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Friday, 1 February, 2002, 01:39 GMT
'Heart disease took me by surprise'
Ray Chad
Ray Chad has been a cabbie for over 30 years
The British Heart Foundation has revealed a record drop in the numbers of people dying from heart attacks.

But the organisation has warned that unless we start to take more exercise, more people will suffer heart problems in the future.

BBC News Online spoke to one heart disease sufferer who was forced to change his unhealthy lifestyle.

East ender Ray Chad thought heart attacks were something other people worried about until he wound up in hospital one afternoon with chest pains.

The 53-year-old had been suffering from what he believed was bad indigestion which had gradually got worse over a period of days.

He said: "Being a bloke I did not want to go and do anything about it, I was just taking indigestion tablets.

"But it just got worse until I started to feel the pains going down my arm."

He eventually took his wife Ann's advice and went to his local hospital where they discovered he had high blood pressure and was at risk of a heart attack.


Ray, who has been a taxi driver for over 30 years, was told he needed to stay in hospital and underwent an angiogram - an observation operation to determine the state of his heart and arteries.

Surgeons discovered Ray did indeed require surgery and he ended up having five heart bypasses in August last year.

People say they've not got the time for exercise, but it's like everything else you have to make the time

Ray Chad

Ray said: "There is a history of heart disease in our family - my brother died of a sudden blocked artery at the age of 33 - but I never expected anything to happen to me."

He can now lead a normal life, with vastly reduced symptoms of his unstable angina. But his way of life has changed dramatically since the old days.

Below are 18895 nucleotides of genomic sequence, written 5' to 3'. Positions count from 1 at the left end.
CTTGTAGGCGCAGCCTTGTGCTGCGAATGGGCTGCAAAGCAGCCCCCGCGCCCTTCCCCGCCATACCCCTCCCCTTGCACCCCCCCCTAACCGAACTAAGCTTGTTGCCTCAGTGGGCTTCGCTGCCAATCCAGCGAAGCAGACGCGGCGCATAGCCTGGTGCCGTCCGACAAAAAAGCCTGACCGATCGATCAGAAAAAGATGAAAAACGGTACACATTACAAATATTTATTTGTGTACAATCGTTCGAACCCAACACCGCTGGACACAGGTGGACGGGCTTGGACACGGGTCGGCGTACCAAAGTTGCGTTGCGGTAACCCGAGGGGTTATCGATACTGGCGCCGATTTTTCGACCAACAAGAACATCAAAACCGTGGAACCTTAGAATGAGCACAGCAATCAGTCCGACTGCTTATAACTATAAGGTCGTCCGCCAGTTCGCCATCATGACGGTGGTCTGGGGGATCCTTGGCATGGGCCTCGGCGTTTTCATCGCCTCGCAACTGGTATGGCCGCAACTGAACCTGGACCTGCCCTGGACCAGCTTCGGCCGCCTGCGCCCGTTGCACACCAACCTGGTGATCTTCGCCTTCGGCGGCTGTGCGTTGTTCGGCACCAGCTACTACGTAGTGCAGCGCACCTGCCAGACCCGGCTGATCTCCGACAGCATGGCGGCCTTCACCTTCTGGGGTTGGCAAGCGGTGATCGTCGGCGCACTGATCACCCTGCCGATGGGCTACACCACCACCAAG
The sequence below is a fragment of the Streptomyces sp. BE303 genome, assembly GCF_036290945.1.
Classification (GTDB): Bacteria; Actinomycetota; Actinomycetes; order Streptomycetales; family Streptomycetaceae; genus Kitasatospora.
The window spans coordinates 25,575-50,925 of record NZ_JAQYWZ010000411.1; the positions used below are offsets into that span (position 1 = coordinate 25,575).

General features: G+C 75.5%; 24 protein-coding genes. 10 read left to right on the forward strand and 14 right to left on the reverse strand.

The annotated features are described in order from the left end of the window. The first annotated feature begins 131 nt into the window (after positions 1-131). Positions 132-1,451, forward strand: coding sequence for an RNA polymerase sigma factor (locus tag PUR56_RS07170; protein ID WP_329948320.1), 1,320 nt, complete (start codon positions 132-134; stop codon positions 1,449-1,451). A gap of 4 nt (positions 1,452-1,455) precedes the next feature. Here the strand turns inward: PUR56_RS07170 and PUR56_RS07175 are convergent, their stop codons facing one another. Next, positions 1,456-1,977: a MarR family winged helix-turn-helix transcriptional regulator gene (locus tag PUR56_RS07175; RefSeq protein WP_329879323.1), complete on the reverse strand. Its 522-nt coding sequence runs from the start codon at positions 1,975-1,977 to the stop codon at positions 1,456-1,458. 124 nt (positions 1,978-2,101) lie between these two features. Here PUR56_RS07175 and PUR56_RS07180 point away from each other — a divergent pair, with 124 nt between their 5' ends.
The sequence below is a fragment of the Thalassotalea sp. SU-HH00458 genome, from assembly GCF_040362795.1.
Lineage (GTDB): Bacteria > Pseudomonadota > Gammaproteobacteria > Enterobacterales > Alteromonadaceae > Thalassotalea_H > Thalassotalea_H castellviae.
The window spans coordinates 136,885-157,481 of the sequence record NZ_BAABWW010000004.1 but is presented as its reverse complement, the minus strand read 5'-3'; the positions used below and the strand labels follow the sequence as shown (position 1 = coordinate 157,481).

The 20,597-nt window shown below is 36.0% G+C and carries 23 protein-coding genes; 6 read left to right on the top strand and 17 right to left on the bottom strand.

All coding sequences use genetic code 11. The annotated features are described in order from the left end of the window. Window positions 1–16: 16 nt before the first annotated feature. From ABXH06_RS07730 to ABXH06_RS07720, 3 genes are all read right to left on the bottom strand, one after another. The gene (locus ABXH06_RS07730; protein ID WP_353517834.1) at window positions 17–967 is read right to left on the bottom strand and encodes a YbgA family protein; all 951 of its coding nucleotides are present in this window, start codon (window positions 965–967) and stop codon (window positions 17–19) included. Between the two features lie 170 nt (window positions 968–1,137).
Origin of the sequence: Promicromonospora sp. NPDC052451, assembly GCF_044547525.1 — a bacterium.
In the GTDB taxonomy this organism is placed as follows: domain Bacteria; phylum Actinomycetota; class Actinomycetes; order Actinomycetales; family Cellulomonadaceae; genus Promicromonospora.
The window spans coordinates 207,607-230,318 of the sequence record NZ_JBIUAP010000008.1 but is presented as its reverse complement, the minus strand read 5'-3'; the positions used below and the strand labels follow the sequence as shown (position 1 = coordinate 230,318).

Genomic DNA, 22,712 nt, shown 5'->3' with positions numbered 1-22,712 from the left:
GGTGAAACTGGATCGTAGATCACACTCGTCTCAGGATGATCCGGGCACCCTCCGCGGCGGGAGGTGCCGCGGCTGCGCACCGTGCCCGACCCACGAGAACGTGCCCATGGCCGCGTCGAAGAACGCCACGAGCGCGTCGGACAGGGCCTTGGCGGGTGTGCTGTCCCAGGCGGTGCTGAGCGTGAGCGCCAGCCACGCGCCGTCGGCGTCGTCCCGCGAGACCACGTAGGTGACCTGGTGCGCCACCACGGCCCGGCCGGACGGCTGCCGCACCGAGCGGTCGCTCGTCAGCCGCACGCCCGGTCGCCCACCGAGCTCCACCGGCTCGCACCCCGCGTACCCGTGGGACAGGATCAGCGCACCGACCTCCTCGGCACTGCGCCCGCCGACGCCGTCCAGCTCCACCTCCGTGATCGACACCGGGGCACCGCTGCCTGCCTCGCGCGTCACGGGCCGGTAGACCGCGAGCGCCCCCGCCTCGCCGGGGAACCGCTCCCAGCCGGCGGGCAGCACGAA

"I've given up smoking and started walking," he said.

"I walk over a bridge with eight flights of stairs each day - I get puffed out but that's what it's all about.

"People say they've not got the time for exercise, but it's like everything else you have to make the time."

Now he starts work half an hour later than he used to, to fit in time for walking.

The Leyton Orient supporter can now enjoy life, knowing that he is looking after his heart.

He still keeps in touch with his doctors and made friends during the cardiac rehabilitation he had after his surgery.

Ray said: "What happened to me was a huge experience and it has definitely changed me - everyone has bad days but generally I feel glad to be here."

Ray attended a press launch by the British Heart Foundation on Friday to help bring home the message that people should do more exercise.

See also:

01 Feb 02 | Health
Heart disease deaths plummet
28 May 01 | Health
'Revolution' in heart bypass ops
04 Sep 01 | Health
Heart op clot risk warning
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